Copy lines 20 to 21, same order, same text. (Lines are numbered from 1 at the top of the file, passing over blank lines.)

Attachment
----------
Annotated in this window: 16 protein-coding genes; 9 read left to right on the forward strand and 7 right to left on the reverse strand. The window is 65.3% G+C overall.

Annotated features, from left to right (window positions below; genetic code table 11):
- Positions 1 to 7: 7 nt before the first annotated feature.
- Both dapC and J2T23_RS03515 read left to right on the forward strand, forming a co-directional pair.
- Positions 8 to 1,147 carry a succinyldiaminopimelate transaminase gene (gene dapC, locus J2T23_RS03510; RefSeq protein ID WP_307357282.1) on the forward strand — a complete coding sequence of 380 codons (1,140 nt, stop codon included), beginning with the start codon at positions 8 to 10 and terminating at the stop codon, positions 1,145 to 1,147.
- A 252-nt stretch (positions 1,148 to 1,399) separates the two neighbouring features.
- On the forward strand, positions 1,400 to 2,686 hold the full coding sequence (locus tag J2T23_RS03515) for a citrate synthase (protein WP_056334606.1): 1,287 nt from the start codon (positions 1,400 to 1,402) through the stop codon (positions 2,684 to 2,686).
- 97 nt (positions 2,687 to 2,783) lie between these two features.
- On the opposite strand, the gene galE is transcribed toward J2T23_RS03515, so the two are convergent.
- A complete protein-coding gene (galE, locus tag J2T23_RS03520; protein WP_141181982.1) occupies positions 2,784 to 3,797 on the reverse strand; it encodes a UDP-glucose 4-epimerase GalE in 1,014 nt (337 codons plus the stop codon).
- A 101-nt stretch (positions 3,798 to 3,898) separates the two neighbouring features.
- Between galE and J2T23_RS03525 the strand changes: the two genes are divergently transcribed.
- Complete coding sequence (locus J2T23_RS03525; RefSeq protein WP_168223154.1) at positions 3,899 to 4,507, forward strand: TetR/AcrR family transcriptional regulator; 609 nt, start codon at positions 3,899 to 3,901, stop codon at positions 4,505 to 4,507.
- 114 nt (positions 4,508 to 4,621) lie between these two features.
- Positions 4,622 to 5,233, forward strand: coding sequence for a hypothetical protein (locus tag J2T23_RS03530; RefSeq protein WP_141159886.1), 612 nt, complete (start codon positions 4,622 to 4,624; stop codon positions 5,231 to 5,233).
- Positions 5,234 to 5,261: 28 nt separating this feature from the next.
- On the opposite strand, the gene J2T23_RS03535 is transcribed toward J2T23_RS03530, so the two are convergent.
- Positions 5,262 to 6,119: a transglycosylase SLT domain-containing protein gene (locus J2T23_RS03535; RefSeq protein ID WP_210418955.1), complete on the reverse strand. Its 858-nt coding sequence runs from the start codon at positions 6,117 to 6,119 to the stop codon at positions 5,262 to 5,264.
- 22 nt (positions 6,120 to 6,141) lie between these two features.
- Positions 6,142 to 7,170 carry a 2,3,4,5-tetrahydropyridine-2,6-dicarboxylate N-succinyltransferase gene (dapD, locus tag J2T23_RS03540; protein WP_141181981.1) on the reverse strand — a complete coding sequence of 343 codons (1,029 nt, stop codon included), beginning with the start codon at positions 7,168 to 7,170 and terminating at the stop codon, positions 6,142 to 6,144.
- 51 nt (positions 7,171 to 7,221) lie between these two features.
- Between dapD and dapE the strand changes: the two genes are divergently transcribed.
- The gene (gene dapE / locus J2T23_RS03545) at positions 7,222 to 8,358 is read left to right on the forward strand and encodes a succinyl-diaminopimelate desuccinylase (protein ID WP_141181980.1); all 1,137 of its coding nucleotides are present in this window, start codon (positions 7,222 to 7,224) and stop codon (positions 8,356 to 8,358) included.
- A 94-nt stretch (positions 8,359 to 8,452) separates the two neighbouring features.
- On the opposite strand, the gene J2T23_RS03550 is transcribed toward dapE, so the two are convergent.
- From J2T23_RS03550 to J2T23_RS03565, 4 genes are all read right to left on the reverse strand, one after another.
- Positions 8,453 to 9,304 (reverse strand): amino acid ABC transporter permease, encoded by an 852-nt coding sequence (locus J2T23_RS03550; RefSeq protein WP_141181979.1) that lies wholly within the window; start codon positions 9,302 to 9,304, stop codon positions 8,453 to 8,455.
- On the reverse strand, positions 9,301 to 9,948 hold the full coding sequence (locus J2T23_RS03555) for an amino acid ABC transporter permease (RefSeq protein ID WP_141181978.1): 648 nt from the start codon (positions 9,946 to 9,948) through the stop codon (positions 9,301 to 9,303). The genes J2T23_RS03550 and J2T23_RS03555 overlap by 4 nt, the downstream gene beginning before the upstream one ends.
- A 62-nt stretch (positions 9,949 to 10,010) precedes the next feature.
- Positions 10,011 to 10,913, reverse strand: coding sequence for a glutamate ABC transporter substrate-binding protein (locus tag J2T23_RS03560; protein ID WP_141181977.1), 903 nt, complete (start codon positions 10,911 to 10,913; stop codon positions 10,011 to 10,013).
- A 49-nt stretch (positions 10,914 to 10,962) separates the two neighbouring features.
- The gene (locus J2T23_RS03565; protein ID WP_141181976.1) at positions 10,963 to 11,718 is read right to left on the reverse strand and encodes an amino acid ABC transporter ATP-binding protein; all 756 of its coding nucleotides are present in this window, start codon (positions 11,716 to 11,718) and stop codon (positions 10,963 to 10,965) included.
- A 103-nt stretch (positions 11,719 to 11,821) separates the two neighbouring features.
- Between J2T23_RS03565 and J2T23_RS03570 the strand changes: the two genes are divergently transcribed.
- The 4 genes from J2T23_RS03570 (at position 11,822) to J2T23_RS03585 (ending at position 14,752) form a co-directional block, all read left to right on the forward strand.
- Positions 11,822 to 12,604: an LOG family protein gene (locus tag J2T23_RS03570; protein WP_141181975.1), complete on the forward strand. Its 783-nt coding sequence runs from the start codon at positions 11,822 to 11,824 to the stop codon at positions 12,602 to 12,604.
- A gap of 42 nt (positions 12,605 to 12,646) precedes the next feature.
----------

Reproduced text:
- Positions 6,142 to 7,170 carry a 2,3,4,5-tetrahydropyridine-2,6-dicarboxylate N-succinyltransferase gene (dapD, locus tag J2T23_RS03540; protein WP_141181981.1) on the reverse strand — a complete coding sequence of 343 codons (1,029 nt, stop codon included), beginning with the start codon at positions 7,168 to 7,170 and terminating at the stop codon, positions 6,142 to 6,144.
- 51 nt (positions 7,171 to 7,221) lie between these two features.